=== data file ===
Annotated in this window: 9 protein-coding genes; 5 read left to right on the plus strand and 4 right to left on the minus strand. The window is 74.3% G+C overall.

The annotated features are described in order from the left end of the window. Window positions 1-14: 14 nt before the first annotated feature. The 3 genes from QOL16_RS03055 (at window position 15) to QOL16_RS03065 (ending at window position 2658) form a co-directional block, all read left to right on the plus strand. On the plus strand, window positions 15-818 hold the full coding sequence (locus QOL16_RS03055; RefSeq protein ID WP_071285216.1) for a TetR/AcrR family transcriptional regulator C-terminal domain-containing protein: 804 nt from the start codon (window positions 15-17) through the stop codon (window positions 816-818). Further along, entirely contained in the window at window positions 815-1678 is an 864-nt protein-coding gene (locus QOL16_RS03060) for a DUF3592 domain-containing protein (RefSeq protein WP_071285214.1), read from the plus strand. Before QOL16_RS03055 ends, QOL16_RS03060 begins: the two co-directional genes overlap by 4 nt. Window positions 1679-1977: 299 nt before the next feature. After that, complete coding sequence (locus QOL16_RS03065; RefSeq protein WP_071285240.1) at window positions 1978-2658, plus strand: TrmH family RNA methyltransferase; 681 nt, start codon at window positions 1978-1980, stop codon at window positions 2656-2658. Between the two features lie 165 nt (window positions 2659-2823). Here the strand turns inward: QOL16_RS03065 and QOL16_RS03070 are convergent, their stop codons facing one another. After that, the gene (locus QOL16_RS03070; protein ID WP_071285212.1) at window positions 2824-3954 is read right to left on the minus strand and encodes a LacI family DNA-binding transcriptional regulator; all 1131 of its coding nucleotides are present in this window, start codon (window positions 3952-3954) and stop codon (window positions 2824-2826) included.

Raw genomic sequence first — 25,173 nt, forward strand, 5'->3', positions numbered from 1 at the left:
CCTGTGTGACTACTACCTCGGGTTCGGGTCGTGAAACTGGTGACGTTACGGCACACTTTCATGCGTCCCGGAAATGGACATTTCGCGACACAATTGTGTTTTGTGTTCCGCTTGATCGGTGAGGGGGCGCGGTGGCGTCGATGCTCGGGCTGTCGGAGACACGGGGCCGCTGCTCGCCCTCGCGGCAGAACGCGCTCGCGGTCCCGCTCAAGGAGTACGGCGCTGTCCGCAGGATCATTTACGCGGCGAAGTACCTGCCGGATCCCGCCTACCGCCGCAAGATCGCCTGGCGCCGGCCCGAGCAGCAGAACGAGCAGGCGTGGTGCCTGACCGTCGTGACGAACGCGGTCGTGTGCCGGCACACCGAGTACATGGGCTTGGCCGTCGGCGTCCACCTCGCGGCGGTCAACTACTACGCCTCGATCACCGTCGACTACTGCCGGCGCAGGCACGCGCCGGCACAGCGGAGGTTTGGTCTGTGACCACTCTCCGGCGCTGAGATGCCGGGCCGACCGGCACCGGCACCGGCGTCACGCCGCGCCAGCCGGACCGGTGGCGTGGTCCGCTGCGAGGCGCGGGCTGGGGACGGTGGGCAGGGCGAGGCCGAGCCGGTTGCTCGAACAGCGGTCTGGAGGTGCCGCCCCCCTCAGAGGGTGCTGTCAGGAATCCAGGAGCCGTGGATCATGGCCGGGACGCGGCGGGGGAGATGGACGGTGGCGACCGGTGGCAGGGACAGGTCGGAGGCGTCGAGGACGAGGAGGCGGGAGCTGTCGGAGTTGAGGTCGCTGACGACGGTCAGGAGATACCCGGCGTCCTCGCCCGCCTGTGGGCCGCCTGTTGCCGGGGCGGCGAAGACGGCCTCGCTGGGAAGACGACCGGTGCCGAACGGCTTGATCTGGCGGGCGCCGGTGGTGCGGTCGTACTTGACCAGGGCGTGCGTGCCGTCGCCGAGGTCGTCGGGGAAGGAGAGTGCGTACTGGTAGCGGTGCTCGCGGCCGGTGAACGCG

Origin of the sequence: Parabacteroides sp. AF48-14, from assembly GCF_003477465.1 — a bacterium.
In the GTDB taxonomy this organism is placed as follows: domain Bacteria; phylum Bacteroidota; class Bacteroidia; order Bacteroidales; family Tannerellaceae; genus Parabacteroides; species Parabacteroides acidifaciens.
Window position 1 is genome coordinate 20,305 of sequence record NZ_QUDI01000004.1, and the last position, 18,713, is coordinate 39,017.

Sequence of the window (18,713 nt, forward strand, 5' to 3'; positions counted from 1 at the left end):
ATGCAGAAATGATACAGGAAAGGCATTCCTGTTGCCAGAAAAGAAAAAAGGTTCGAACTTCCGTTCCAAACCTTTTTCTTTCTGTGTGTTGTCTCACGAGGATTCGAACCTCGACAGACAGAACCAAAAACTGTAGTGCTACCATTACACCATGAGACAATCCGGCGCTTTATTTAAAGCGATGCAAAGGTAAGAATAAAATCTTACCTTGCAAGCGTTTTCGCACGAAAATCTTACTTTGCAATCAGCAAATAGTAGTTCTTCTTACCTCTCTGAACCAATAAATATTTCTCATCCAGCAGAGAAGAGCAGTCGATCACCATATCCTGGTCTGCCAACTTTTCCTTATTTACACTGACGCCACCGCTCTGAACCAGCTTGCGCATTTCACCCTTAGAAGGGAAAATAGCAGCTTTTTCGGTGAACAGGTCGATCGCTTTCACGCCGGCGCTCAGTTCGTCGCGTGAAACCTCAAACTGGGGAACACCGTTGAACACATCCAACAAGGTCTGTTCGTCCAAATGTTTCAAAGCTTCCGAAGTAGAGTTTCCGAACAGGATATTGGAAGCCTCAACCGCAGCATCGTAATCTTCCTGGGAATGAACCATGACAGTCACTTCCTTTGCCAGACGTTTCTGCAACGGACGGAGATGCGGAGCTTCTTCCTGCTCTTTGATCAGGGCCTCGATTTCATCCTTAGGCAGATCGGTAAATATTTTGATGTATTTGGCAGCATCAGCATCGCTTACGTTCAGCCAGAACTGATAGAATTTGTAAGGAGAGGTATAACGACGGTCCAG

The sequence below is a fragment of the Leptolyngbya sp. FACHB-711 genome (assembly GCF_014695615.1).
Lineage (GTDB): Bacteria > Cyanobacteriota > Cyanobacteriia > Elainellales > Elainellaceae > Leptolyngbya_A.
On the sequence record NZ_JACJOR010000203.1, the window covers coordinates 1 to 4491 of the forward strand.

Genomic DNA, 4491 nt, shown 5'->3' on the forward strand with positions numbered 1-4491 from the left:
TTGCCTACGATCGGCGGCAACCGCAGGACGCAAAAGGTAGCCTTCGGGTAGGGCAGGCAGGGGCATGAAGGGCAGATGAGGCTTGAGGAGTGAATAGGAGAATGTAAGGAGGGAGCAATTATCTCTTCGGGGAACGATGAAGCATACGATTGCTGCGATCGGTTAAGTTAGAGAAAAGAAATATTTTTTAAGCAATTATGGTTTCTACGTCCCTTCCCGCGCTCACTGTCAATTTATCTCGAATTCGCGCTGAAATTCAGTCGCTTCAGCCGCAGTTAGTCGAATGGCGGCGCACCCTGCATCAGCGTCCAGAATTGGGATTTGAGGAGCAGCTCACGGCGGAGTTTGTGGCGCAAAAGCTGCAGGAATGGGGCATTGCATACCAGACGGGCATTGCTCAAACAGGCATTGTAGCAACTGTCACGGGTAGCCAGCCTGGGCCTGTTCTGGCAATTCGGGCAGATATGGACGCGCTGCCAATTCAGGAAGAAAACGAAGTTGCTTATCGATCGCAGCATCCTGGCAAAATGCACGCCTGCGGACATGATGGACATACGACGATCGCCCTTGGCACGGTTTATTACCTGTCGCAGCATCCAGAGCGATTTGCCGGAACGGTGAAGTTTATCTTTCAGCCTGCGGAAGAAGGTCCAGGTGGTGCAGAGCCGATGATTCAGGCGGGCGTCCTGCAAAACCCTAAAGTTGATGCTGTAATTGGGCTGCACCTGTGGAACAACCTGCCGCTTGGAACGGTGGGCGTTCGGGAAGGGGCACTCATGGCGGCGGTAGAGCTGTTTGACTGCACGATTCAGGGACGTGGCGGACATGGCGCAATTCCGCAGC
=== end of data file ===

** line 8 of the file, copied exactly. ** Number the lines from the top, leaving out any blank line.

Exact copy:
Sequence of the window (18,713 nt, forward strand, 5' to 3'; positions counted from 1 at the left end):